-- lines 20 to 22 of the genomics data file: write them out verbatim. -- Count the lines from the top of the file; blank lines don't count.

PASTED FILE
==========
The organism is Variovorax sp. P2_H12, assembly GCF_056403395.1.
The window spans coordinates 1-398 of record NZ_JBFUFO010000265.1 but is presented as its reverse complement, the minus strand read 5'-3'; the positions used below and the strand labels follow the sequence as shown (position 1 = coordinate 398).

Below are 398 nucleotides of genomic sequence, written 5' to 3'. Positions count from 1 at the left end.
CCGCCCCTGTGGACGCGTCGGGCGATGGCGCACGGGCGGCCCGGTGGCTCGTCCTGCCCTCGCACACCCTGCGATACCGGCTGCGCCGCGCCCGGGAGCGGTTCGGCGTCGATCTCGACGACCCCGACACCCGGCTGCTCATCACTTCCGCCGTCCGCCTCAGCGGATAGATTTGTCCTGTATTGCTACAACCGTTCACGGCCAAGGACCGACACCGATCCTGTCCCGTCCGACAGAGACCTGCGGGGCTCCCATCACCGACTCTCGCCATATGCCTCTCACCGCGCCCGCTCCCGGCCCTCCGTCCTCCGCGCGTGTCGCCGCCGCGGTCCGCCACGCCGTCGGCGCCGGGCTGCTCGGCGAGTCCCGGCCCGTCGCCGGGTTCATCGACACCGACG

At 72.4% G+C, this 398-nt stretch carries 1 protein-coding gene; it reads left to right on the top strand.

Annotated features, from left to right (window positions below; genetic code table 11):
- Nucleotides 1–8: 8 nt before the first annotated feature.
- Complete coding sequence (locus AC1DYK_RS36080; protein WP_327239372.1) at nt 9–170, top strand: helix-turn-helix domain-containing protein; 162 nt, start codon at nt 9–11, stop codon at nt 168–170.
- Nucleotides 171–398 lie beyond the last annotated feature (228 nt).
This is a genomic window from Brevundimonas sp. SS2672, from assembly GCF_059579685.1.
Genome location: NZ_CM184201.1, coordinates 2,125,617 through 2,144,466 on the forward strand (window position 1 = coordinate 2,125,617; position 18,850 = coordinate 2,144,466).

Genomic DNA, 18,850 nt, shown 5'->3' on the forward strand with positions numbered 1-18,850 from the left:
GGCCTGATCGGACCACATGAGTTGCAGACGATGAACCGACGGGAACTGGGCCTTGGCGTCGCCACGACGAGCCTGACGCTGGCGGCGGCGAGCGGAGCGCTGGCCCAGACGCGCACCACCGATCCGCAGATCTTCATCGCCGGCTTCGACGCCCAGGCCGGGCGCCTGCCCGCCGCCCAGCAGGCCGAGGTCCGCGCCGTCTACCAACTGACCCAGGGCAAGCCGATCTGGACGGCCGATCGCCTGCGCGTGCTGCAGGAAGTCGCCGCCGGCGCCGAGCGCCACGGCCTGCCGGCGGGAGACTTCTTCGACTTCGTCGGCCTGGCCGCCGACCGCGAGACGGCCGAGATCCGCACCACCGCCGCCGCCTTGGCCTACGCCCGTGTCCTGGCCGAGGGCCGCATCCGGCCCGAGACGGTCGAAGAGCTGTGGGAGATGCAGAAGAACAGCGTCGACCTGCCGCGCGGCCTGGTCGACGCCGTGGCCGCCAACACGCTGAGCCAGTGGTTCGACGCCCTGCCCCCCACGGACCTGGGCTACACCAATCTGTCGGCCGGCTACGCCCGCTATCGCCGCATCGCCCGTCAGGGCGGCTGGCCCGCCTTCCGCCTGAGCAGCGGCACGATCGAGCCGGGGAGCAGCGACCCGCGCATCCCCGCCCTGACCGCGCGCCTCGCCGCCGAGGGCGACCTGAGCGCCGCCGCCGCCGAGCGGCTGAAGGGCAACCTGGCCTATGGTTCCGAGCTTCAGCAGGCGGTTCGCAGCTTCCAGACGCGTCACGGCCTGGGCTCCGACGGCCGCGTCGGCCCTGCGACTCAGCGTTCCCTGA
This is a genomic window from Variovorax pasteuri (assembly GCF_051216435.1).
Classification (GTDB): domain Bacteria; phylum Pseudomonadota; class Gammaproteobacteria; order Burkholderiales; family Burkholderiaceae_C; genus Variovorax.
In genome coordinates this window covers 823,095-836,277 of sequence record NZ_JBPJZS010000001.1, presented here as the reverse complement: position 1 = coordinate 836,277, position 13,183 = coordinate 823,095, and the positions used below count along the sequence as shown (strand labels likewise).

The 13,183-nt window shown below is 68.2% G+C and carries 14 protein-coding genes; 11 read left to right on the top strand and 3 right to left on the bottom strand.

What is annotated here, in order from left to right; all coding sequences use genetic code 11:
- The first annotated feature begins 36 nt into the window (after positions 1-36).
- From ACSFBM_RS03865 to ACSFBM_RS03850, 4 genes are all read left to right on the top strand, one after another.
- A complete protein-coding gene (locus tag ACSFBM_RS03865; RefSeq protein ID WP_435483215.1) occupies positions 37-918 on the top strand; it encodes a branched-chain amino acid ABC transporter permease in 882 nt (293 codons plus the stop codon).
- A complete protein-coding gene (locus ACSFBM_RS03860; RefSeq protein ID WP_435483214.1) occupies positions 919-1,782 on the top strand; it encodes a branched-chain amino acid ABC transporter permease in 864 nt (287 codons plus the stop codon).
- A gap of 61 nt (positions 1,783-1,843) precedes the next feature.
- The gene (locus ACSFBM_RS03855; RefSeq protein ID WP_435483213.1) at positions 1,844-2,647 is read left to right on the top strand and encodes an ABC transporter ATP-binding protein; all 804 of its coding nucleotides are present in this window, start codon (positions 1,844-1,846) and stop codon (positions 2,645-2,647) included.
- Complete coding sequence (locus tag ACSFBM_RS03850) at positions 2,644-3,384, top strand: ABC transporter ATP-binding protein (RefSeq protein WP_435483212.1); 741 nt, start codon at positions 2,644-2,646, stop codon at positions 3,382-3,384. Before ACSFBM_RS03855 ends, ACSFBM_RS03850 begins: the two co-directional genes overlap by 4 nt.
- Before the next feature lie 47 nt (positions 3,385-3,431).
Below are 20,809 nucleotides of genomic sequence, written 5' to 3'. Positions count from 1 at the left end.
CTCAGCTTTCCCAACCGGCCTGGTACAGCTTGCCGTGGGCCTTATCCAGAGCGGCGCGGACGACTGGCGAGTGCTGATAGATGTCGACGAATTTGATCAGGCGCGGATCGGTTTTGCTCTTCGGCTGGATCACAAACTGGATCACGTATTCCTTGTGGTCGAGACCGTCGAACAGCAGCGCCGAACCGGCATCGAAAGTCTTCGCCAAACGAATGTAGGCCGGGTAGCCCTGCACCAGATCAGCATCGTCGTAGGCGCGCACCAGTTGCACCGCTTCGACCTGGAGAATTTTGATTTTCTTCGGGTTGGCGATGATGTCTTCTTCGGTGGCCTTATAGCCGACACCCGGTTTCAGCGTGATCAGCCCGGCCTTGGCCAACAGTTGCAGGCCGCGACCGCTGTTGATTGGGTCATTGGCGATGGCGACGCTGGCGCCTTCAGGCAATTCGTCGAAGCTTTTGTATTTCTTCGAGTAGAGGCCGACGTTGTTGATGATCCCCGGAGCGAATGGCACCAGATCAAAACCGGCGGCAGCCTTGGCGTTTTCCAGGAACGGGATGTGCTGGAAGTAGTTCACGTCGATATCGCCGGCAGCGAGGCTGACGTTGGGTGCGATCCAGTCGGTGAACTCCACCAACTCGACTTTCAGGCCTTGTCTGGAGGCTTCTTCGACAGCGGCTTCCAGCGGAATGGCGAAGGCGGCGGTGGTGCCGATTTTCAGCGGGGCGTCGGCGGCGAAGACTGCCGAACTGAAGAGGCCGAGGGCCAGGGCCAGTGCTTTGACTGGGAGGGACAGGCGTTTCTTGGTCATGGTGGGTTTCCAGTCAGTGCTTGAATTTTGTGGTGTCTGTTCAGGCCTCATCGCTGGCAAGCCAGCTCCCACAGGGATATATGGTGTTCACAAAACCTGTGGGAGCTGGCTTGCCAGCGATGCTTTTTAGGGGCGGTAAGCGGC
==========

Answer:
- From ACSFBM_RS03865 to ACSFBM_RS03850, 4 genes are all read left to right on the top strand, one after another.
- A complete protein-coding gene (locus tag ACSFBM_RS03865; RefSeq protein ID WP_435483215.1) occupies positions 37-918 on the top strand; it encodes a branched-chain amino acid ABC transporter permease in 882 nt (293 codons plus the stop codon).
- A complete protein-coding gene (locus ACSFBM_RS03860; RefSeq protein ID WP_435483214.1) occupies positions 919-1,782 on the top strand; it encodes a branched-chain amino acid ABC transporter permease in 864 nt (287 codons plus the stop codon).